April brought auxiliary nurse training through a very impressive nursing agency (who I genuinely enjoyed working for) and the opportunity to gain more patient centered experience. I stopped observing at this point to concentrate more on my Masters degree and earn more money. I was still working 3 shifts a week in my bar, covering the students in my halls of residence and working care shifts so I didn't need the extra hours.
As the Easter holidays loomed I got sick to the high teeth of my masters, and with an unconditional offer to a paramedic course, I seriously contemplated quitting my degree. I was stuck at university alone, as I didn't get an Easter holiday from my studies and was bogged down in dissertation with no university structure to keep me going.
May saw me making the most difficult decision of my life to date. I had 2 unconditional paramedical studies places and a conditional medical school place (I had to pass my MSc).The way the UCAS system works, you have to pick a firm place and an insurance place for if you don't make the grades on the first offer. Although for obvious reasons you can't put an insurance place after an unconditional offer (as there are no grades to miss out on), meaning that if I put the paramedic place first, I would have to abandon medicine completely. I decided to put the medical place as a firm choice and choose Sheffield Hallam as an insurance. It was a decision that I really agonised over for a long time prior to May, and a decision I'm yet to be convinced off.
I was also still desperately doing my dissertation, although procrastinating greatly!
June obviously wasn't all that interesting as I can't remember doing anything other than my dissertation. I know I did a mixture of agency shifts in hospitals, 'care' homes and individual's homes.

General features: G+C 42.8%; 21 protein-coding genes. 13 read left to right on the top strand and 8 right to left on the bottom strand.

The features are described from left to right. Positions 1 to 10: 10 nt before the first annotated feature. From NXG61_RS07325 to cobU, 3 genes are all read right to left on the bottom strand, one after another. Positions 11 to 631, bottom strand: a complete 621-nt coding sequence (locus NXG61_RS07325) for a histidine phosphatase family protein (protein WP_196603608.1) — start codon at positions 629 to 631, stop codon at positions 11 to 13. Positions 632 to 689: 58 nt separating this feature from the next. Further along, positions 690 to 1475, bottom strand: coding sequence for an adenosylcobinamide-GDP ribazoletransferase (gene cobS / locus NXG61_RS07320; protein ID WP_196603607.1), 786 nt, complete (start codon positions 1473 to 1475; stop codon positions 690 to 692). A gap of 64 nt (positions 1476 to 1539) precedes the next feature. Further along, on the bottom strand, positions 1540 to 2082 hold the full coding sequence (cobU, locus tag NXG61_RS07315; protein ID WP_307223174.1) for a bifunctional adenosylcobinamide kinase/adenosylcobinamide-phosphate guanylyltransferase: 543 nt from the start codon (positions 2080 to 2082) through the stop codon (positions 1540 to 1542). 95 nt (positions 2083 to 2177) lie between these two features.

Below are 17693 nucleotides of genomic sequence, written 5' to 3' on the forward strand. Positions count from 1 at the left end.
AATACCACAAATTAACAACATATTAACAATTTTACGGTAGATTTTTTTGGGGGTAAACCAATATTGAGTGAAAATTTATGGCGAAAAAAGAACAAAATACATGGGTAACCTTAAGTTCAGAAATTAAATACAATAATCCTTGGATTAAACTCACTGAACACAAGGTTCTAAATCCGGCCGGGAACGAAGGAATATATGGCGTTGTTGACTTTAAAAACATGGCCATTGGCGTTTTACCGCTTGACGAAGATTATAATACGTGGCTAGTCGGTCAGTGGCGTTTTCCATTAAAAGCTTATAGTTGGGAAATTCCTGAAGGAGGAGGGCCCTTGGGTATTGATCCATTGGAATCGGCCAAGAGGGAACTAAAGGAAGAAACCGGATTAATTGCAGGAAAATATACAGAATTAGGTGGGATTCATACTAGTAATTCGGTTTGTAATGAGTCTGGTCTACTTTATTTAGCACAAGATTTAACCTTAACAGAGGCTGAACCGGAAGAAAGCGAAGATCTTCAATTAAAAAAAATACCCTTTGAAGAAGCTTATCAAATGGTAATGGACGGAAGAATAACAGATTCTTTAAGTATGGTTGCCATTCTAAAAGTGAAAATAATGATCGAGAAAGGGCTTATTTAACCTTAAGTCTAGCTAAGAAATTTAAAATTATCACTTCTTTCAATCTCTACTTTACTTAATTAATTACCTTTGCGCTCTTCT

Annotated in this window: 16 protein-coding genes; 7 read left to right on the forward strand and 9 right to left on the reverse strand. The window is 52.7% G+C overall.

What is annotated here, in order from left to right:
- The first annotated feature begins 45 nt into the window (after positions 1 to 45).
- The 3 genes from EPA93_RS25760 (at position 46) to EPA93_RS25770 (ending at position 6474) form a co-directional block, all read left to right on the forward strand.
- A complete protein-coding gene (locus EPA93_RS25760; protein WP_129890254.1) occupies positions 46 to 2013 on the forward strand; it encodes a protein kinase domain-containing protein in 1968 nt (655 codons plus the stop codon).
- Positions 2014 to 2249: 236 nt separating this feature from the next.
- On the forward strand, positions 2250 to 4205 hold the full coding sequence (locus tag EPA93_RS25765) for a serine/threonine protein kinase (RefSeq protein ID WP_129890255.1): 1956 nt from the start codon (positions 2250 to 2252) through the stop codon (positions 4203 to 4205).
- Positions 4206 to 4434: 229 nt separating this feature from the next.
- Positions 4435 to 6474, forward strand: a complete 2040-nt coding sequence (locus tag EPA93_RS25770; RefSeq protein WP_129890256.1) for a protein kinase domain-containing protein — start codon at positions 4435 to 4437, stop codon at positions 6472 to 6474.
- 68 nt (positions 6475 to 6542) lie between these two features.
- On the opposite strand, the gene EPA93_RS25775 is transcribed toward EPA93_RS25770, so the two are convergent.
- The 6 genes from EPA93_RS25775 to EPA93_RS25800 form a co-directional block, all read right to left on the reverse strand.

Personally I prefer doing one-on-one care work in the person's own home. I find it easier to give a better level of care and to maintain a level to which I would expect my family members to be treated. As has been raised elsewhere, it's too easy to pass the buck when you work in a care home or hospital. I worked in a local hospital as a bank auxiliary to 'special' for a patient. This meant that my sole responsibility was meant to be just the one patient who had extra needs but was on a general medical ward and the nurses couldn't cope without an extra pair of hands. This would have all been fine and good had they not abused my role to change every incontinence pad on the ward. Now I'm very amenable and will do my job (usually) without question (as long as I'm getting paid), but I found it incredibly infuriating to be the only one running around like a blue arsed fly while every other nurse on the ward was sat gossiping at the nurses station. You ask me to chase the wandering patient I'm meant o be 'special-ing' down the corridor, that's fine. But the reason he's wandering down the corridor is because I can't do what I'm meant to be doing. Ok, rant over.
I hated working in care homes, and as a result I asked the agency to not offer me work in them.